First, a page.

Speed up website performance with mod_deflate compression via .htaccess

The loading time of a website gets a lot of attention these days, at least since google said, that the loading speed is a factor for the ranking position. With compression of text files (CSS, HTML, JS) you can speed up the performance easily.

If the site is hosted on an Apache 2 webserver, there is an easy to add compression to your existing files without modifying or wrapping them – the only requirement is that Apache is compiled with mod_deflate (which should be standard on quality webhosting providers).

Simply add the following snippet to your .htaccess file:

# BEGIN Gzip
<IfModule mod_deflate.c>
AddOutputFilterByType DEFLATE text/text text/html text/plain text/xml text/css application/x-javascript application/javascript
SetEnvIfNoCase Request_URI .(?:exe|t?gz|zip|iso|tar|bz2|sit|rar|png|jpg|gif|jpeg|flv|swf)$ no-gzip dont-vary
BrowserMatch ^Mozilla/4 gzip-only-text/html
BrowserMatch ^Mozilla/4\.[0678] no-gzip

# MSIE masquerades as Netscape, but it is fine
BrowserMatch \bMSIE !no-gzip !gzip-only-text/html

# NOTE: Due to a bug in mod_setenvif up to Apache 2.0.48, the above regex won’t work. You can use the following
# workaround (comment the above line and uncomment the below line) to get the desired effect:
# BrowserMatch \bMSI[E] !no-gzip !gzip-only-text/html

# Make sure proxies don’t deliver the wrong content
Header append Vary User-Agent env=!dont-vary

# END Gzip

The “BrowserMatch” should prevent compression for older Browsers (inluding Internet Explorer), because there are issues with javascript compression (but it seems, that only certain versions of IE 6 are concerned…)

4 thoughts on “Speed up website performance with mod_deflate compression via .htaccess

  1. Thomas Einwaller

    because we discussed the topic of browser compatibility some days ago I just wanted to mention that IE6 has some issues with caching compressed CSS and JavaScript files which may lead to strange behavior of your website/app. You might consider configuring mod_deflate so that it does not send compressed content to that browser (or finally dropping support for that old buggy beast 😉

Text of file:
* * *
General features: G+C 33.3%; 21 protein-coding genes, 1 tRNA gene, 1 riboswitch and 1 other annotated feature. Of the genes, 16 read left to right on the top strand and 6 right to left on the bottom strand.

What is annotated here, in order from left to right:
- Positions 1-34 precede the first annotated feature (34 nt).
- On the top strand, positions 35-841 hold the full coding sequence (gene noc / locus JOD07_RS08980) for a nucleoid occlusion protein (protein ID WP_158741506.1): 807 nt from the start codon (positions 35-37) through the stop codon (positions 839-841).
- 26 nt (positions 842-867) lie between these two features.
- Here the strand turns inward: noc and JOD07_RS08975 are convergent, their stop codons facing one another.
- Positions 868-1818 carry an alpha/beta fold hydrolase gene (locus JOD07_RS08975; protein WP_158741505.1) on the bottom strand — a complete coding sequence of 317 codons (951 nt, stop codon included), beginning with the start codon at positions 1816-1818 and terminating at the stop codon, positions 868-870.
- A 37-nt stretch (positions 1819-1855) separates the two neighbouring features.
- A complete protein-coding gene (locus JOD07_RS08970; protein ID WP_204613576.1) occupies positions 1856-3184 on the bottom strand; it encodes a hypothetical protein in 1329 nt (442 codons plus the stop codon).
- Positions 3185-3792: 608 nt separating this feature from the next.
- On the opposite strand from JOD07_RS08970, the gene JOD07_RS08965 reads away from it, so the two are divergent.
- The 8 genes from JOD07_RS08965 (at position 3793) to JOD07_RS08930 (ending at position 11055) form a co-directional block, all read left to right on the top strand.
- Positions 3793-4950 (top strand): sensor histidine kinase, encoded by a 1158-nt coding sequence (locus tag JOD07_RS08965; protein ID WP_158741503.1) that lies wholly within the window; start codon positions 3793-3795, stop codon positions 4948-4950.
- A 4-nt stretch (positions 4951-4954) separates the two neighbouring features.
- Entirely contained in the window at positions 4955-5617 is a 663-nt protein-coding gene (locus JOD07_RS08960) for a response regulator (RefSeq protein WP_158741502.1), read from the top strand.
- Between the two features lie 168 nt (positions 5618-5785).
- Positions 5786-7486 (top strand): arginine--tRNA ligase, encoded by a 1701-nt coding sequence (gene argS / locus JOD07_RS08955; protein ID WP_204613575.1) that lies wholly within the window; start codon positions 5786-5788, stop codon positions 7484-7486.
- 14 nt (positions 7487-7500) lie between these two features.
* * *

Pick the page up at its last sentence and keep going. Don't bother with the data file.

2. admin Post author

    thanks, tom – sometimes i just try to ignore that old bastard – i changed the code and added a browser rule which should prevent compression for old IE versions…

  3. Pingback: Affiliate & Webmaster Blog

  4. Yogesh

    I looked into this a bit futhrer, and it looks like both Apache 1.3 and 2.x have support for gzip out the box, although different methods are used for utilising it with each.Seeing as the official WordPress reason for removing the gzip option was so it’s handled by Apache, which is theoretically faster than PHP having to do it, it’s probably preferable to do this. I also noticed that the total file size of WordPress’s pages is smaller when Apache gzip is used rather than the internal WordPress (PHP) gzip method.A little Googling will find you Apache 1.3 instructions I’m sure. But for those using Apache 2.x like me, sticking this in a .htaccess in your site’s root should do the trick:AddOutputFilterByType DEFLATE text/html text/css text/plain text/xml application/x-javascript application/json application/x-httpd-php application/x-httpd-fastphp application/rss+xml application/atom_xml application/x-httpd-erubyHeader append Vary Accept-EncodingIf it doesn’t work, your host needs to install the deflate module (usually enabled by default). Ask them and they should be able to do it.That will not only gzip your WordPress pages, but also the CSS, XML, and JavaScript files none of which are gzipped when the old WordPress function is used.You can add any MIME type to the collection above, but do bear in mind that you *don’t* want to be gzipping stuff like images, Flash files, etc, as they’re inherently already compressed; indeed, gzipping these will slow you down. I suggest just sticking to those above.

Leave a Reply

Your email address will not be published. Required fields are marked *